Market Update: Tiverity Brings Cloud-based Unified Communications to SMBs

Dennis Byron

In the past I criticized Panorama Consulting on its view of the ERP market (see "Panorama Asks All the Right Questions in ERP Research Except One"), primarily on methodology grounds. So its only fair that I give Panorma analyst Eric Kimberling a nod on his 2010 ERP market predictions, which were released Dec. 7. In fact, I like them so much, I probably won't do any 2010 ERP predictions of my own.

 

Instead, if you're considering an ERP move in 2010 or 2011, I simply suggest that you view ERP in its broadest context as illustrated in this now year-old chart on IT Business Edge (see this this Knowledge Network deliverable). Yes, Microsoft, Oracle and SAP are leaders as measured by worldwide revenue. Yes, throw in Infor in terms of analyzing your choices because it is the home of the granddaddy of all ERP systems, MAPICS (COPICS is the great-granddaddy -- sorry for my politically incorrect sexist genealogy metaphor). Certainly include Lawson and other suppliers within and outside Infor that tied their ERP star to the IBM AS/400, its predecessors and its successors.

 

But remember that Sage and Intuit offer ERP, too. It's just that the two don't call what they offer ERP because they don't want to scare off small and mid-size businesses (SMBs) with a buzzword that the technical press has tarred and feathered. Anyone reading superficially would certainly assume all ERP software costs too much and is impossible to adapt. Yet folks spend more than $20 billion a year on it??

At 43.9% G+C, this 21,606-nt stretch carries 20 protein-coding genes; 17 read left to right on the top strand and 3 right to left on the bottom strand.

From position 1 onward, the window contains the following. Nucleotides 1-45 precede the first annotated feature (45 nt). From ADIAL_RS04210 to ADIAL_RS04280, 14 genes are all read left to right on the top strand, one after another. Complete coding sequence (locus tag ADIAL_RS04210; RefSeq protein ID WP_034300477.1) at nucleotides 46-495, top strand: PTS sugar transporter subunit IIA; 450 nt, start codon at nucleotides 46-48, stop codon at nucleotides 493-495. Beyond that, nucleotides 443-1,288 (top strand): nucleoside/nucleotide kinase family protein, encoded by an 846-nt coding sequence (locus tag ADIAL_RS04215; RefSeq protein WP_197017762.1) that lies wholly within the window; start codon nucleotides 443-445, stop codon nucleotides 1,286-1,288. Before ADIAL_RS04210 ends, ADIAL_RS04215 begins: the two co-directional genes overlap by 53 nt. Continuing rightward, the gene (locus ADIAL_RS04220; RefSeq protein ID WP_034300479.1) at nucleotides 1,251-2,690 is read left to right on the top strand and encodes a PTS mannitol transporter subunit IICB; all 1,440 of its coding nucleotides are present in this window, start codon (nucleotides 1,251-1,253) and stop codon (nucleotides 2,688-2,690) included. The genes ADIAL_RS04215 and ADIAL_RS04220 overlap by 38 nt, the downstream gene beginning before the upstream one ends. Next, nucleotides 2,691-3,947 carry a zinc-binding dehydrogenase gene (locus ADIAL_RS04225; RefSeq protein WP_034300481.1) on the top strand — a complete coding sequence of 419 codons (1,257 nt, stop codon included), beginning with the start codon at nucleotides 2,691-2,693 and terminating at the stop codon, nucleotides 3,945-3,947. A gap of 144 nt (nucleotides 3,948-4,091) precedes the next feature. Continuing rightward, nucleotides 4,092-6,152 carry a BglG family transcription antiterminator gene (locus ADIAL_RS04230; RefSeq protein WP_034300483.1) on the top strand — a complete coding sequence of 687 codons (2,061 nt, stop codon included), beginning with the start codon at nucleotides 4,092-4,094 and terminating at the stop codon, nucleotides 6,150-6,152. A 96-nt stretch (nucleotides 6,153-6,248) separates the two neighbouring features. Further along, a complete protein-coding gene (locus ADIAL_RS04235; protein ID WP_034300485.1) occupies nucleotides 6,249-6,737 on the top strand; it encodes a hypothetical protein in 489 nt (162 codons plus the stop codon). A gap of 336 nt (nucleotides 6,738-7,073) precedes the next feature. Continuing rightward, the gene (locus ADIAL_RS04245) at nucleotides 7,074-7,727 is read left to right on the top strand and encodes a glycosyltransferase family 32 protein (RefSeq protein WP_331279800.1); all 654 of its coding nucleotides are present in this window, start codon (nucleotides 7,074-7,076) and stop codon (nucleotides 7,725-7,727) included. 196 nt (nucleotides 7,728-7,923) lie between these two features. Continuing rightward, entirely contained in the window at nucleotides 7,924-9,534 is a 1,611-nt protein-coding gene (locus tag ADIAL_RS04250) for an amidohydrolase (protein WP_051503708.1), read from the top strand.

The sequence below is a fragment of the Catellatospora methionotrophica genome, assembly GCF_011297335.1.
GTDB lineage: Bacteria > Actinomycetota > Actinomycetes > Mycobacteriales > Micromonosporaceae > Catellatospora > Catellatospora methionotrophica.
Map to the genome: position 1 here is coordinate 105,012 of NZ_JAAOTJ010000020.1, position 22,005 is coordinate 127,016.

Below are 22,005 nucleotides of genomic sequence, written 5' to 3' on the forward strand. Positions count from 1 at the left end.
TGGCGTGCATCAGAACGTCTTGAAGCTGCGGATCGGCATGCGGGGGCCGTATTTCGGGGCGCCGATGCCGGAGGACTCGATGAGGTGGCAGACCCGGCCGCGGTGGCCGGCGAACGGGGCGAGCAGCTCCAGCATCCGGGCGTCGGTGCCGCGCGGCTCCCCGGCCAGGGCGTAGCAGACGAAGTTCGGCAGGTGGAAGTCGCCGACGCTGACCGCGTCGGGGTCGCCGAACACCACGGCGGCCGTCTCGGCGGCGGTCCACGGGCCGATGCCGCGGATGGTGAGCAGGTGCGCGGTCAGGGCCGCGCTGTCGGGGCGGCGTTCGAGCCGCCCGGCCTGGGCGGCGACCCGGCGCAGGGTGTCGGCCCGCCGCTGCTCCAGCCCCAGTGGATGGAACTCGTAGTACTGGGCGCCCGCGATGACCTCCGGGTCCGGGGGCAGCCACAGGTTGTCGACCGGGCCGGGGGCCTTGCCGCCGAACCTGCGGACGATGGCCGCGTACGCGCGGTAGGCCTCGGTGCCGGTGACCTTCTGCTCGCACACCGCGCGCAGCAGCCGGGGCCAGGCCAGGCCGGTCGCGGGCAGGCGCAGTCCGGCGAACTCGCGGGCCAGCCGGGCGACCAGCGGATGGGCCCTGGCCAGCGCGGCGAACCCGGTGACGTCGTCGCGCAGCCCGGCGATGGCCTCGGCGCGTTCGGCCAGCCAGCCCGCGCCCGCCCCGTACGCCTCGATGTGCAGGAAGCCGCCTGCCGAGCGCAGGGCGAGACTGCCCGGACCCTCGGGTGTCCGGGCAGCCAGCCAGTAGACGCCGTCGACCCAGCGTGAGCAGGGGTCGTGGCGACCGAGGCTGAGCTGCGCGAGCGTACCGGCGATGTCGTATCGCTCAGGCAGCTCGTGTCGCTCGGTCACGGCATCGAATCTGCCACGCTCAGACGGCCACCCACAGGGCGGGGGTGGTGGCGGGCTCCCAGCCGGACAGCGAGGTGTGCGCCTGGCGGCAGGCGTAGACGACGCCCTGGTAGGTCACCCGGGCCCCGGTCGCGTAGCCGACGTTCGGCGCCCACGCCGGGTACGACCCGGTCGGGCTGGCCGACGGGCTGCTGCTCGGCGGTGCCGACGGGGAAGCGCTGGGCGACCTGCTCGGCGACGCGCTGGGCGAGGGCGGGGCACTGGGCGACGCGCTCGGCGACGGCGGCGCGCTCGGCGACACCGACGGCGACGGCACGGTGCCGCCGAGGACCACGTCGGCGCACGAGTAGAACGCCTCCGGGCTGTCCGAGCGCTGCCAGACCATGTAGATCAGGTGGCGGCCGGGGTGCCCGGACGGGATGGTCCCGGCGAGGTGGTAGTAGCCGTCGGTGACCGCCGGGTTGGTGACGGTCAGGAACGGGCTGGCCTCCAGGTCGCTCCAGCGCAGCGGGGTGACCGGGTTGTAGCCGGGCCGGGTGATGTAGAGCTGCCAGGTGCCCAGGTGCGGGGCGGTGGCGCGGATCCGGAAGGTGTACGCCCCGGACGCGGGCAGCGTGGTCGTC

In terms of Panorama's trends, both Sage and Intuit are doing some interesting things with ERP software-as-a-service (SaaS) as a delivery method, both offer industry centricity, both offer a strong ROI message and a means of risk management, and both are solid companies. In fact, although Sage will show up on many year-end analyst-firm market-share charts as having deflated in dollar terms because of currency-exchange-rate methodologies, Sage may have actually grown its business during the 2009 recession. And Intuit forecasts that it will grow in the year about to end.

 

In fact, the most interesting IT Investment Research market dynamic I am following in my day job is how Microsoft, Oracle and SAP chase Sage and Intuit down into the latters' SMB sweet spot. It is always a question whether it is better to grow a technology up into larger companies or down into small companies and the next few years will be the biggest test ever of the competing theories.


 

So if you think of Sage and Intuit as ERP suppliers, too, then the ERP movement has at least another few years life in it, as Panorama predicts.



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